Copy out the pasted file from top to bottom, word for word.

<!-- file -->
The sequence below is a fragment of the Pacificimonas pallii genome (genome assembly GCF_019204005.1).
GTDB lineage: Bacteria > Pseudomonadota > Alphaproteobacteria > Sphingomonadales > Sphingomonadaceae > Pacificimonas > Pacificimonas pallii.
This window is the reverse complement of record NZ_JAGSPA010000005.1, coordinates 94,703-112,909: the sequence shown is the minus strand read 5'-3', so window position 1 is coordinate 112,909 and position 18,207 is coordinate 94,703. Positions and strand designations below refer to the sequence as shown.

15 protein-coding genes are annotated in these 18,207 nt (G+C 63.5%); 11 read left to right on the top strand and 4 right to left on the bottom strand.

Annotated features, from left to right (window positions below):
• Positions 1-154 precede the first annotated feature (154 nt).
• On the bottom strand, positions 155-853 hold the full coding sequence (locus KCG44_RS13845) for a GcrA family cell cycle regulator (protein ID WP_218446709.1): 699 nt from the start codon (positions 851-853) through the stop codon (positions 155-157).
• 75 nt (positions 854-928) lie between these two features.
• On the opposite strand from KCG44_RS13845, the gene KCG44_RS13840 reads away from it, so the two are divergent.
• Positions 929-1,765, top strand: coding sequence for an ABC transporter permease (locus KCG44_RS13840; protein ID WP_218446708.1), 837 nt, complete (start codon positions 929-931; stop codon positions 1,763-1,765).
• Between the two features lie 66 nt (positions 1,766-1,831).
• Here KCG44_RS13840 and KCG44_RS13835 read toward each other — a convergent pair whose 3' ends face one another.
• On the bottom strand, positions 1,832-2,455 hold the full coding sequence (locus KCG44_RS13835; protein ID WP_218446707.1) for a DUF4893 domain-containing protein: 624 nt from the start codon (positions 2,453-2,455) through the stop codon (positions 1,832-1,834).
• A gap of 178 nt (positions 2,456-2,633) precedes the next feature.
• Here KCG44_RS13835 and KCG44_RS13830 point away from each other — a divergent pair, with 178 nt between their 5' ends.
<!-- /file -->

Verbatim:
The sequence below is a fragment of the Pacificimonas pallii genome (genome assembly GCF_019204005.1).
GTDB lineage: Bacteria > Pseudomonadota > Alphaproteobacteria > Sphingomonadales > Sphingomonadaceae > Pacificimonas > Pacificimonas pallii.
This window is the reverse complement of record NZ_JAGSPA010000005.1, coordinates 94,703-112,909: the sequence shown is the minus strand read 5'-3', so window position 1 is coordinate 112,909 and position 18,207 is coordinate 94,703. Positions and strand designations below refer to the sequence as shown.

15 protein-coding genes are annotated in these 18,207 nt (G+C 63.5%); 11 read left to right on the top strand and 4 right to left on the bottom strand.

Annotated features, from left to right (window positions below):
• Positions 1-154 precede the first annotated feature (154 nt).
• On the bottom strand, positions 155-853 hold the full coding sequence (locus KCG44_RS13845) for a GcrA family cell cycle regulator (protein ID WP_218446709.1): 699 nt from the start codon (positions 851-853) through the stop codon (positions 155-157).
• 75 nt (positions 854-928) lie between these two features.
• On the opposite strand from KCG44_RS13845, the gene KCG44_RS13840 reads away from it, so the two are divergent.
• Positions 929-1,765, top strand: coding sequence for an ABC transporter permease (locus KCG44_RS13840; protein ID WP_218446708.1), 837 nt, complete (start codon positions 929-931; stop codon positions 1,763-1,765).
• Between the two features lie 66 nt (positions 1,766-1,831).
• Here KCG44_RS13840 and KCG44_RS13835 read toward each other — a convergent pair whose 3' ends face one another.
• On the bottom strand, positions 1,832-2,455 hold the full coding sequence (locus KCG44_RS13835; protein ID WP_218446707.1) for a DUF4893 domain-containing protein: 624 nt from the start codon (positions 2,453-2,455) through the stop codon (positions 1,832-1,834).
• A gap of 178 nt (positions 2,456-2,633) precedes the next feature.
• Here KCG44_RS13835 and KCG44_RS13830 point away from each other — a divergent pair, with 178 nt between their 5' ends.